William Henry Gates III, better known as Bill Gates, was born on 28 October 1955 in Seattle, Washington. He is best known as co-founder of software giant Microsoft Corporation, a company he and Paul Allen bootstrapped in 1979. The enormous success of Microsoft has amassed the entrepreneur an astounding fortune, earning him the title of “richest man in the world” from 1995 to 2007, according to Forbes Magazine. As of 2013, Gates’ net worth is estimated at $67 billion US Dollars (USD).
Bill Gates was born to a well-to-do family, his father a successful lawyer, and his mother a board member for First Interstate Bank. He has two siblings, Kristianne and Libby. Throughout grammar school, he excelled in math and science, and enrolled in Lakeside, an exclusive preparatory school.
At Lakeside, the young man was exposed to his first computers in the form of Teletype terminals networked to a remote server. Use of the Teletype required purchasing time blocks from the server. Gates and his Lakeside friends were banned from one system after administrators learned the kids were exploiting flaws in the system to acquire free time.
Gates quickly developed a passionate interest in computer operating systems, source code, and computer languages, including BASIC, FORTRAN, LISP, and COBOL. He and Allen were soon getting work searching for vulnerabilities in existing systems and writing proprietary programs. By age 14, Gates founded a short-lived venture with Allen that earned him $20,000 USD in the first year.
Interested in law, Gates enrolled in Harvard College in 1973, but the world would have different plans for the future software mogul. Just two years into Harvard, he took a leave of absence to work with Allen writing an operating system (OS) for what is now considered to be the precursor to personal computers, the Altair 8800. The two young men formed a partnership they initially called “Micro-soft,” later changing it to “Microsoft” to be trademarked in November 1976.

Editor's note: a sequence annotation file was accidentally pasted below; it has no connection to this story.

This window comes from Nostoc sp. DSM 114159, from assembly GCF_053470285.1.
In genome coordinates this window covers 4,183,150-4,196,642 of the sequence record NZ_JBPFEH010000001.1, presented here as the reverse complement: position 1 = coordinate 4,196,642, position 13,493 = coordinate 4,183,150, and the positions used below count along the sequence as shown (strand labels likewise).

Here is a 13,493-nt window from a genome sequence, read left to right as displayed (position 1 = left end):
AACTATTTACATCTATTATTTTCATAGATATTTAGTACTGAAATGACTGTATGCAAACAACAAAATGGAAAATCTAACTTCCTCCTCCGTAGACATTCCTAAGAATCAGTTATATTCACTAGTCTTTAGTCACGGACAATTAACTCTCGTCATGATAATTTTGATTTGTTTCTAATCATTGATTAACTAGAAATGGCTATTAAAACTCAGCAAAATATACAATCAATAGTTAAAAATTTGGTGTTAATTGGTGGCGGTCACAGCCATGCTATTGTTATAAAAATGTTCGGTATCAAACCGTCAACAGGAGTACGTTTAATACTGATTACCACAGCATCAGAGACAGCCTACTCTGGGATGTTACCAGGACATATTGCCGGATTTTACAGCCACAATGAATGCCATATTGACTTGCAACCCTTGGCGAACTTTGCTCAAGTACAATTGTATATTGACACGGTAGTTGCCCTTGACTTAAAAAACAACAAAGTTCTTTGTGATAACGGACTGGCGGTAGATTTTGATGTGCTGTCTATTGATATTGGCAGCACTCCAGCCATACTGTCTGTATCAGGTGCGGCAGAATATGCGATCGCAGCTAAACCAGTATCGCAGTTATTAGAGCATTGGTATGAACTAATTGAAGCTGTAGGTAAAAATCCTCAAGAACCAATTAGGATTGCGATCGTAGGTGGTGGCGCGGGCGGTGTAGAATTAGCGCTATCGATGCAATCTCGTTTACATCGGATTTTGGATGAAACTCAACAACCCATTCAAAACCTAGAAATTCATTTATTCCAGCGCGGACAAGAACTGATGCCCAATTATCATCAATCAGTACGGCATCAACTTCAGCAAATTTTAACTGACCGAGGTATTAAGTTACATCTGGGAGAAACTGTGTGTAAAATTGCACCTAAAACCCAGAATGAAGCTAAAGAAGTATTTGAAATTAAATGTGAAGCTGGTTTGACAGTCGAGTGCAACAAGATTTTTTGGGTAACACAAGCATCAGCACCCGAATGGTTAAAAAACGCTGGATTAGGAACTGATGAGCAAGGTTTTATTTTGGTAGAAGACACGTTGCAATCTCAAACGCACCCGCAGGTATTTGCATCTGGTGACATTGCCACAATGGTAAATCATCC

Perhaps foreshadowing things to come, the Altair operating system that Bill Gates and Paul Allen wrote was widely copied and shared among computer enthusiasts, prompting Gates to write an open letter in February 1976. In his letter, he conveyed his distress at having people use the OS without making payment, stressing the time and work that goes into programming and the inability to provide quality software without fair compensation.
Four years later, in 1980, IBM approached Gates to provide an operating system for an upcoming personal computer line. He suggested 86-DOS, an operating system written by Tim Patterson of Seattle Computer Products (SCP). Gates subsequently negotiated with SCP to make Microsoft the sole licensing agent of 86-DOS and eventually full owner, never mentioning the potential mega-contract with IBM. Microsoft adapted the OS, renamed it “PC-DOS” and asked IBM for a one-time fee, retaining copyright. When IBM clones hit the market, as Gates predicted they would, every computer required a copy of Microsoft’s operating system, licensed directly from the company.
If MS-DOS® opened the door to Gates’ legendary status in the computer world, the Windows® operating system kicked it wide open. While MS-DOS® was a text-based command-line OS, Windows® revolutionized the personal computer world, providing an easy, graphical, point-and-click interface that made computers accessible to everyone. The market exploded from a relatively small community of computer geeks to the general public, and businesses large and small.
The Windows® OS created a de facto monopoly for Gates in the IBM PC market. Microsoft frequently bought out small up-and-coming companies that were developing popular software packages, absorbing the products into the Microsoft line. In many cases, Gates was criticized for his aggressiveness in forcing out competition. This came to a head in the mid-1990s, when Microsoft packaged Internet Explorer® with Windows 95®, essentially “pushing” its browser upon new computer users, usurping the market share or rival browser Netscape®. In 1998, the U.S. Department of Justice brought charges against Microsoft in an antitrust case, eventually ending with a ruling against the software giant.
In 1994, Bill Gates married Microsoft employee Melinda Ann French. They had three children: Jennifer (b. 1996), Rory (b. 1999), and Phoebe (b. 2002). Gates has received honorary doctorates from universities in the Netherlands, Sweden, Tokyo, and from Harvard. In 2000, he and Melinda founded the Bill and Melinda Gates Foundation, donating billions to improve global healthcare, fight AIDS, improve educational opportunities and provide scholarships. He also received an honorary Knighthood from Queen Elizabeth II in 2005 and was named one of the most influential people of the 20th Century by Time magazine.